• Credit will be given once the upload is done and approved; a final email to Mate Csanad with the public HEPdata link(s) and corresponding GPC number(s) is needed to mark the shift as done.
• Credits will be counted at the end of the given data taking period.
• Shifts finished before Nov 13 count towards Run 20, later ones will count towards Run 21, if finished before the end of Run 21. Institutional credit is added to the database at that point.
Useful links are given below, and of course feel free to ask on the Mattermost channel or in email.

• Check other submissions, e.g. a great example is www.hepdata.net/record/ins1771348
• All data tables given on the STAR publication webpage (data.html file) should be uploaded, with proper descriptions.
• Double check if any mistake has been made on the publication webpage, e.g. comparing to the publication. Clear mistakes should be corrected, otherwise the data.html file should be followed (as the official public data record of the given paper).
• Make sure the plot is understandable in HEPData, i.e. energy, collision system, particle type etc. are given in the appropriate labels or tags.
• Follow the PDG rules for significant digits, also summarized here: drupal.star.bnl.gov/STAR/pwg/common/policies/significant-digits-hepdata-table
• {description: Webpage with all figures, location: 'https://drupal.star.bnl.gov/STAR/publications/...'} (adding this one will provide some additional pointers to the page on which we summarize arXiv, journal, as well as individual pictures)
• {description: arXiv, location: 'http://arxiv.org/abs/arXiv:...'}
• An “Image file” and a “Thumbnail image file” shoud be given for all figures. Those fields really give a nice connection to the relevant figure from the paper. (To be obtained from STAR’s png plots are on the paper website or directly cropped from the paper.) In the submission.yaml file you can add these through these lines:
--
- {description: Image file, location: Fig2.png}
- {description: Thumbnail image file, location: thumb_Fig2.png}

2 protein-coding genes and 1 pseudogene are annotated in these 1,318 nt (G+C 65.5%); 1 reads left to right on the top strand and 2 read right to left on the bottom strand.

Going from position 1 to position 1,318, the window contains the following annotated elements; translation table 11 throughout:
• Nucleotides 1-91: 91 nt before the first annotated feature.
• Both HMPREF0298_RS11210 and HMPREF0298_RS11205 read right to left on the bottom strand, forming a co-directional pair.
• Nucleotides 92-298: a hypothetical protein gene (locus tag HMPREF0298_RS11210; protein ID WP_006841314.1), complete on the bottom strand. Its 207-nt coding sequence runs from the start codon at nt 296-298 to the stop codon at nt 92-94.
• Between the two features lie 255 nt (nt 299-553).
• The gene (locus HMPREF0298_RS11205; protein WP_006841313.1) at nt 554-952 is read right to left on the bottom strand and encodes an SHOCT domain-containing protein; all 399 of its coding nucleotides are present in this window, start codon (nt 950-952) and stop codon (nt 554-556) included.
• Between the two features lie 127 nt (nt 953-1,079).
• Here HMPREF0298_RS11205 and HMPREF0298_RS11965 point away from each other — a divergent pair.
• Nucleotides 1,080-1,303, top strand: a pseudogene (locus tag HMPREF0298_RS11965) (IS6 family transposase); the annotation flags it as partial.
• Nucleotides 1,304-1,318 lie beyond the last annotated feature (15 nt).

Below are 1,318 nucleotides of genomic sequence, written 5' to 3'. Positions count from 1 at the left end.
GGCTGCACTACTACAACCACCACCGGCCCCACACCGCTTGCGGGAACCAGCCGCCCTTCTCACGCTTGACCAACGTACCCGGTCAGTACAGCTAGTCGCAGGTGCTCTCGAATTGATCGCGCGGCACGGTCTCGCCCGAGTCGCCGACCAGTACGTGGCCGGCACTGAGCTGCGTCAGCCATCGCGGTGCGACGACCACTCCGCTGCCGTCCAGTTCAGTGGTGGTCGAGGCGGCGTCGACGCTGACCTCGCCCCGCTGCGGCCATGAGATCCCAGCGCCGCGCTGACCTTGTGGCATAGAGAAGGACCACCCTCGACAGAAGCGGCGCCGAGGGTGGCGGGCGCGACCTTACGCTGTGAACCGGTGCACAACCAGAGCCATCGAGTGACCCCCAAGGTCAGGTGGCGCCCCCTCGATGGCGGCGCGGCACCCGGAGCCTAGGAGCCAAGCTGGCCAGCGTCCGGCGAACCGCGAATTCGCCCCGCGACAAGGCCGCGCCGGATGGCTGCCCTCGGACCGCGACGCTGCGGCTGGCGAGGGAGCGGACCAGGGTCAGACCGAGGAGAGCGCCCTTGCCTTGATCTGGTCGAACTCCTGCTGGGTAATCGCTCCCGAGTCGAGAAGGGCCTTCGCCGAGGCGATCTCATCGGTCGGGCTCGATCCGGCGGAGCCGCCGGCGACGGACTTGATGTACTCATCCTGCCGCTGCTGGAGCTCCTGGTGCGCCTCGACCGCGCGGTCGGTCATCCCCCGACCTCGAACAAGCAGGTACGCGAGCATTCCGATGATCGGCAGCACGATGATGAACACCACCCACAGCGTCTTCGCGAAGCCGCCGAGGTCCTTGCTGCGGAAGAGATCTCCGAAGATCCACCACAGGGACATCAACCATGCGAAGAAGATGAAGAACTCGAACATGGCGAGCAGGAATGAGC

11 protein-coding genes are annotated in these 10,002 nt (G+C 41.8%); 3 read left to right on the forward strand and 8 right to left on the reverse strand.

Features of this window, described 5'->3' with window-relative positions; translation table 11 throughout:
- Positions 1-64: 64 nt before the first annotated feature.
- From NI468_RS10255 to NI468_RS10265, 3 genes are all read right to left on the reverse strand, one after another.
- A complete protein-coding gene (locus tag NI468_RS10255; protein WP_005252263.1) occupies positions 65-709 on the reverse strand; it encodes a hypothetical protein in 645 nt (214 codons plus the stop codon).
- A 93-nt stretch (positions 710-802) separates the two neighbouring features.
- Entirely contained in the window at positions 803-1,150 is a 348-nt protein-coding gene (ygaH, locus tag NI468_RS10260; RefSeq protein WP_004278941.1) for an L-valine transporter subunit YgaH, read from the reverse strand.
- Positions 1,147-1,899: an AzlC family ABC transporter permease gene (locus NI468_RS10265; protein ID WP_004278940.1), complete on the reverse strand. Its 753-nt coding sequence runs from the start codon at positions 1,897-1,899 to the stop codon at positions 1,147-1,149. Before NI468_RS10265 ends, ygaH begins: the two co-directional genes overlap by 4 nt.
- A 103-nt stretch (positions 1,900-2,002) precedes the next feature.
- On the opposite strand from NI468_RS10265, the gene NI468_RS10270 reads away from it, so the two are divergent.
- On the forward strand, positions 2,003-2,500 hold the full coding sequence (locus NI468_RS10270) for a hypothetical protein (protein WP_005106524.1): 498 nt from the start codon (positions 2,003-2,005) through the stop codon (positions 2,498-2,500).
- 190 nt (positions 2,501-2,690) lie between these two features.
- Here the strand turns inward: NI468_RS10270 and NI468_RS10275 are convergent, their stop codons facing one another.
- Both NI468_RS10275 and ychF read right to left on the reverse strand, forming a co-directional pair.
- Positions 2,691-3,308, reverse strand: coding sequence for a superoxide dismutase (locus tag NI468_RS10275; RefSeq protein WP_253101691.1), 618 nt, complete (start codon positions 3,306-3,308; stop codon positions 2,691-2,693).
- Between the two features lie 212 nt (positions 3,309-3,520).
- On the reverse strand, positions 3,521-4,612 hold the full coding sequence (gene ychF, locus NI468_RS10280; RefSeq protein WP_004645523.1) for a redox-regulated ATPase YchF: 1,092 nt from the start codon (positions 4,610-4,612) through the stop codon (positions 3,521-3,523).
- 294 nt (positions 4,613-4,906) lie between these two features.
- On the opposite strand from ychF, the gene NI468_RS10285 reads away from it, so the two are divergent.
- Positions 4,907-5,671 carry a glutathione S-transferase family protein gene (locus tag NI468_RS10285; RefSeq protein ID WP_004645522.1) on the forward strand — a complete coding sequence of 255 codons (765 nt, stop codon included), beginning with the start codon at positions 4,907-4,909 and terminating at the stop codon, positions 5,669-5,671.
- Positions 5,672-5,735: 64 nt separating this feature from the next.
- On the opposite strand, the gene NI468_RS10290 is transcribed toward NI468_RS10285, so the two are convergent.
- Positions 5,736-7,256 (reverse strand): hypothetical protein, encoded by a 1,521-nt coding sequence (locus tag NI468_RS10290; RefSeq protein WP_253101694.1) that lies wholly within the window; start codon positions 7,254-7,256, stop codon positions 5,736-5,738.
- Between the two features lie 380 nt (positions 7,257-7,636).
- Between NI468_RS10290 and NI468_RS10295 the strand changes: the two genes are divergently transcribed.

Data_file: figure_2.yaml

And here is a simple unix command to create thumbnails from all the image files downloaded from the publication webpage:
convert "*.png[200x]" -set filename:base "%[basename]" "thumb_%[filename:base].png"
• The review and sign-off should be done by the appointed reviewer.
• Once everything is in place, send public HEPData link (the one with 'ins' in it), arXiv/INSPIRE link and STAR data website for final approval.

### Dashboard

(last update: May 2020)
HEPdata Submission Dashboard
GPC ID title date submitter reviewer status
16 Centrality Dependence of High $p_T$ Hadron Suppression in Au + Au Collisions at $\sqrt{s_{NN}}$ = 130 GeV August 2020 Christal Martin (UTK) Frank Geurts 588808
17 Disappearance of back-to-back high pT hadron correlations in central Au+Au collisions at sqrt(sNN)=200GeV Feb.24, 2020 Junlin Wu (IMP) Frank Geurts
56 Azimuthal anisotropy in Au+Au collisions at s(NN)**(1/2) = 200-GeV Feb.16, 2020 Mate Csanad (Eotvos) Frank Geurts
126 Identified particle production, azimuthal anisotropy, and interferometry measurements in Au+Au collisions at s(NN)**(1/2) = 9.2- GeV Feb.16, 2020 Mate Csanad (Eotvos) Frank Geurts 831944
154 Di-electron spectrum at mid-rapidity in $p+p$ collisions at $\sqrt{s} = 200$ GeV September 2020 ? Frank Geurts in progress
176 Strangeness Enhancement in Cu+Cu and Au+Au \sqrt{s_{NN}} = 200 GeV Collisions August 2020 Christal Martin (UTK) Frank Geurts 918779
183 Systematic measurements of dielectron production in 200 GeV Au+Au collisions at the STAR experiment August 2020 Jaanita Mehrani (Rice) Frank Geurts 1275614
207 Bulk Properties of the Medium Produced in Relativistic Heavy-Ion Collisions from the Beam Energy Scan Program Feb.23,2017
Malena Fassnacht/Nick Coupey (Rice)
Frank Geurts  1510593
224  Measurement of D0 azimuthal anisotropy at mid-rapidity in Au+Au collisions at sqrt(SNN)=200GeV  April 26, 2017  Xin Dong  Bedanga Mohanty

227 Measurements of Dielectron Production in Au+Au Collisions at sqrt(sNN)= 27, 39, and 62.4 GeV from the STAR Experiment September 2020 Yiding Han (Rice) Frank Geurts in progress
230 Beam Energy Dependence of Jet-Quenching Effects in Au+Au Collisions at Sept.11, 2018 Jaanita Mehrani (Rice) Frank Geurts  1609067
233  Beam-Energy Dependence of Directed Flow of Lambda, anti-Lambda, K+/-, Short, and phi in Au+Au collisions August 30, 2017   Prashanth Shanmuganathan  Zhenyu Ye
237  Strange hadron production in Au+Au collisions at sort(sNN)=7.7, 11.5, 19.6, 27, and 39GeV  April 30, 2020 Xianglei Zhu  Rongrong Ma   1378002
247  J/Psi production cross section and its dependence on charged-particle multiplicity in p+p collisions at sqrt(s)=200GeV Sept. 21, 2018    Zhenyu Ye Jaro Bielcik  1672453
249 Low pT e+e- pair production in Au+Au collisions at sqrt(sNN)=200GeV and U+U collisions at sort(sNN)=193GeV Sept.10, 2018 Jaanita Mehrani (Rice) Frank Geurts  1676541
253 Centrality and transverse momentum dependence of D0-meson production at mid-rapidity in Au+Au collisions at sqrt(sNN) = 200 GeV August 2020 Christal Martin (UTK) Frank Geurts in progress
262  Observation of excess J/Psi yield at very low transverse momenta in Au+AU collisions at sqrt(sNN)=200GeV and U+U collisions at sqrt(sNN)=193GeV  Sept. 6, 2019 Wangmei Zha  Jaro Bielcik